Posted by Jim Martin 04 March 2014
Best uses of technology… ever - singing printers, floppy drives and more
People have been hacking tech kit since day one, but a few creative individuals have taken hacking even further. Here are a selection of hard drives, printers and other kit doing things their designers never would have dreamed – mainly playing music.
First up, here’s a guy who clearly has a lot of free time. He’s hacked 13 floppy disk drives (remember them?) and a 3.5in hard drive so instead of storing data, their moving parts from a technological choir.
Floppy drives (and a hard drive)
Here are the drives playing Soft Cell’s Tainted Love, a chart hit from 1981, but you can watch or rather hear the drives playing a variety of other well-known tunes on Gigawipf’s YouTube channel.
Impressive though that may be, a single device can be surprisingly adept at reproducing a song. In this case an old 24-pin dot-matrix printer has been hacked to play the Benny Hill theme tune, but as with the floppy drives, you can hear it playing other melodies too.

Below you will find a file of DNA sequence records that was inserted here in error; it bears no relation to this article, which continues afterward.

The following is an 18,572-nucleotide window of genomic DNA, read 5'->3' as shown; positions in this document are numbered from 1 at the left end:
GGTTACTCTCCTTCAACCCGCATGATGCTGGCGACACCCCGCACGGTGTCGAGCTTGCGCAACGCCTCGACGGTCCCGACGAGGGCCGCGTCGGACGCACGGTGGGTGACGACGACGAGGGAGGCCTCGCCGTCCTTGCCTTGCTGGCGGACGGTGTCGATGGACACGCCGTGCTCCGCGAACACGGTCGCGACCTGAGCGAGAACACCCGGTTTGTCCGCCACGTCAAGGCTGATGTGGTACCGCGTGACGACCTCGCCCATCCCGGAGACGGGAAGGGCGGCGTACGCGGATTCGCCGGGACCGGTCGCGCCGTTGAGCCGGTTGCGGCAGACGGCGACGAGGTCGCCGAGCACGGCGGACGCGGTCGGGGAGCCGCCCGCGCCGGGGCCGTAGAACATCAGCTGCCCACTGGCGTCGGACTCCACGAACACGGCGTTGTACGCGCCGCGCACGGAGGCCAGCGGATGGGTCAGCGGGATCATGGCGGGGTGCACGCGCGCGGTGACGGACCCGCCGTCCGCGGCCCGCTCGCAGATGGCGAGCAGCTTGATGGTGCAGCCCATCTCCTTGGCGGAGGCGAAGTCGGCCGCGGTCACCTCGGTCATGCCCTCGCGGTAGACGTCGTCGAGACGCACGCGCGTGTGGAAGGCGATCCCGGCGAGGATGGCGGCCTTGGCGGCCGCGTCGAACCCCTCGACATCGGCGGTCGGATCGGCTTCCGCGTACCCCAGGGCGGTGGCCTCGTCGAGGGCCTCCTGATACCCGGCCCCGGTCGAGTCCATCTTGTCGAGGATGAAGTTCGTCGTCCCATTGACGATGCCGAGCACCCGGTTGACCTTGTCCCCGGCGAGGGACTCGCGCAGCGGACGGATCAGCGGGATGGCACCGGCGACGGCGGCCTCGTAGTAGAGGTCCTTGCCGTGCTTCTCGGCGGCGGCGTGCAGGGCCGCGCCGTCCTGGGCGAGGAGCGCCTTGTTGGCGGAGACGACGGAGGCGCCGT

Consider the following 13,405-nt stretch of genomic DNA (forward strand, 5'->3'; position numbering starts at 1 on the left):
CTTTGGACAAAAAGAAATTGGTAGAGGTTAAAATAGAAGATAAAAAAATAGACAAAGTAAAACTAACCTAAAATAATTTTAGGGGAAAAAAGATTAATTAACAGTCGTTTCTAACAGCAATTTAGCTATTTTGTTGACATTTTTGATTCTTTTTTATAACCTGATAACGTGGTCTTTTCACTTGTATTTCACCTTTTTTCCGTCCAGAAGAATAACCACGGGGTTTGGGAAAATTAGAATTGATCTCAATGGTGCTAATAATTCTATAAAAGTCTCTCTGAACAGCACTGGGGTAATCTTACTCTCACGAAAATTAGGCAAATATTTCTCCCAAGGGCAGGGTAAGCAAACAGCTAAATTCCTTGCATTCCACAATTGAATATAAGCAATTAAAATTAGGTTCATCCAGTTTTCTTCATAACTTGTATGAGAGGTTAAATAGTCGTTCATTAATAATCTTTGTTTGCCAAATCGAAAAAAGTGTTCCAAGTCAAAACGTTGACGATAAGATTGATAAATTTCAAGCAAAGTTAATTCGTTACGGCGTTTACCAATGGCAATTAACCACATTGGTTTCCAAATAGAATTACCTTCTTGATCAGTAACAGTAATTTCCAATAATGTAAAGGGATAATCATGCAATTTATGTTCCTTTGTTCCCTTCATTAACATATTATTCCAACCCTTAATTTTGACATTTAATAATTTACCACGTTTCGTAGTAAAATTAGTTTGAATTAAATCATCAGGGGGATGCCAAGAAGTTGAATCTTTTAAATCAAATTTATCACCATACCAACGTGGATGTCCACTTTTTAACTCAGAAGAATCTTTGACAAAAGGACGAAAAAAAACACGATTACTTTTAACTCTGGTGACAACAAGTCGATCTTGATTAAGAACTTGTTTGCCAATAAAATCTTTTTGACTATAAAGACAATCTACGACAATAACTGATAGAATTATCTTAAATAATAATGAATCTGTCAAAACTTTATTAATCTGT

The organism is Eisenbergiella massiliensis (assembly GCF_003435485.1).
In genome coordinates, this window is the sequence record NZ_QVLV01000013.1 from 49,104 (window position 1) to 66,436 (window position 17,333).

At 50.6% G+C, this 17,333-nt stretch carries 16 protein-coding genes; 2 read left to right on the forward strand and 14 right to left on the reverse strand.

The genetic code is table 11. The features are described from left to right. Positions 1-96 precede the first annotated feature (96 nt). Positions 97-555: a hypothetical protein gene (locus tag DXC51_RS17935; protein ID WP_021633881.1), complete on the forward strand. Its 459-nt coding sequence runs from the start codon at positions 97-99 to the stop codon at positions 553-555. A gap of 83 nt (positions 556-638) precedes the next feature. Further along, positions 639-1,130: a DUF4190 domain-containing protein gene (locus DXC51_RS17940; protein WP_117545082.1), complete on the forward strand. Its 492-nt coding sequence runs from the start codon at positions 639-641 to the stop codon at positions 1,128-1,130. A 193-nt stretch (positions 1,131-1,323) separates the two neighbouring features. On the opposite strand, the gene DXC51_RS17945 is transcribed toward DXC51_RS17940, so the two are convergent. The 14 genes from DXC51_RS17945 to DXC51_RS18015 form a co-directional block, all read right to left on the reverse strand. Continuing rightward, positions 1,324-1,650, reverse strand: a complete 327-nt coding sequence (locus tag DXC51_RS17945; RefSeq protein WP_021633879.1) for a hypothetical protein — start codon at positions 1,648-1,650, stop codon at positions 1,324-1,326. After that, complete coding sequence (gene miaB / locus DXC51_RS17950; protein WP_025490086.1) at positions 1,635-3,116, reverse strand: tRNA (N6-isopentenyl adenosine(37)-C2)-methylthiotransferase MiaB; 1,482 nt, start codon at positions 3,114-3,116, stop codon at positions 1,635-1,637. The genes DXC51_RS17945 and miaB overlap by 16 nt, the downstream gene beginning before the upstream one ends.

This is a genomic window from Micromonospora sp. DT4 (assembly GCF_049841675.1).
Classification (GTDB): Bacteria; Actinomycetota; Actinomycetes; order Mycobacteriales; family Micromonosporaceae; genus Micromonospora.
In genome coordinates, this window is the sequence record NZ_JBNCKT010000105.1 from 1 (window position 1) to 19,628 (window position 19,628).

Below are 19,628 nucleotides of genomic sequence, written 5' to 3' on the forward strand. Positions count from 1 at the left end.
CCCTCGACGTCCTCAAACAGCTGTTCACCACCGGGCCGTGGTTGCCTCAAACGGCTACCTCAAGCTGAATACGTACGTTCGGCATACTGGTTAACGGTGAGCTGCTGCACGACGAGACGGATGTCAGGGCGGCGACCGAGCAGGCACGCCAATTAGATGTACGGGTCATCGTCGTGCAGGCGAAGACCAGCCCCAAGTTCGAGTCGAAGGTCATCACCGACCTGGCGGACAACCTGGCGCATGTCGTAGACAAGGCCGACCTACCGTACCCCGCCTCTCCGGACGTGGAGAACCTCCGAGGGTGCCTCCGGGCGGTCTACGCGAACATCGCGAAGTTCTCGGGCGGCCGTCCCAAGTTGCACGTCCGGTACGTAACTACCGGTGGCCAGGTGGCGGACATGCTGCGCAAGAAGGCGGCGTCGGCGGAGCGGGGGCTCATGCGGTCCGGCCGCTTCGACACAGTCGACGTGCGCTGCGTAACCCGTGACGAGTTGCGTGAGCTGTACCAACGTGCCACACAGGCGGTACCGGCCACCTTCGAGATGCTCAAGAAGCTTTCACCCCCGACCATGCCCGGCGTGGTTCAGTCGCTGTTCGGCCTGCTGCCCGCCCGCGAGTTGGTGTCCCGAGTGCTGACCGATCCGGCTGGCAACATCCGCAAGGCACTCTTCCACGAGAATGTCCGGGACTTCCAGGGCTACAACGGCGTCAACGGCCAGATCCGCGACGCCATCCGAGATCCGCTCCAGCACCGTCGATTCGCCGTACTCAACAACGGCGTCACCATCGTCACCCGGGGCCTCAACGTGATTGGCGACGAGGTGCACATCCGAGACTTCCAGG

Printers, fax machines & hard drive orchestra
Up next is a big-budget advert commissioned by Brother: 97 fax machines, scanners, copiers, hard drives, and printers were hacked to play Bob Dylan's The Times They Are A-Changin.
Games consoles, more floppy drives and hard disks
In this next clip, a Sega Mega Drive, Commodore 64, floppy disk drives and hard drives sing in unison (all hacked as in the videos above to work with MIDI controllers) to play a piece of music specially composed to give a “nostalgic farewell to forgotten friends”.
Here we have almost the reverse of the videos above. Instead of playing music, two record decks are attached to scissor arms which look reminiscent of a Sketch-a-graph.
In fact, the device draws spirographs. If you grew up in the 70s or 80s, you’ll no doubt have seen or even owned a Hasbro Spirograph set. More nostalgia!
Netflix sleep tracker
Finally, as part of Netflix's internal Hack Day just a week ago, engineers and designers worked out a way to 'hack' a Fitbit activity tracker so a movie or TV show would pause on Netflix if you fall asleep on the sofa.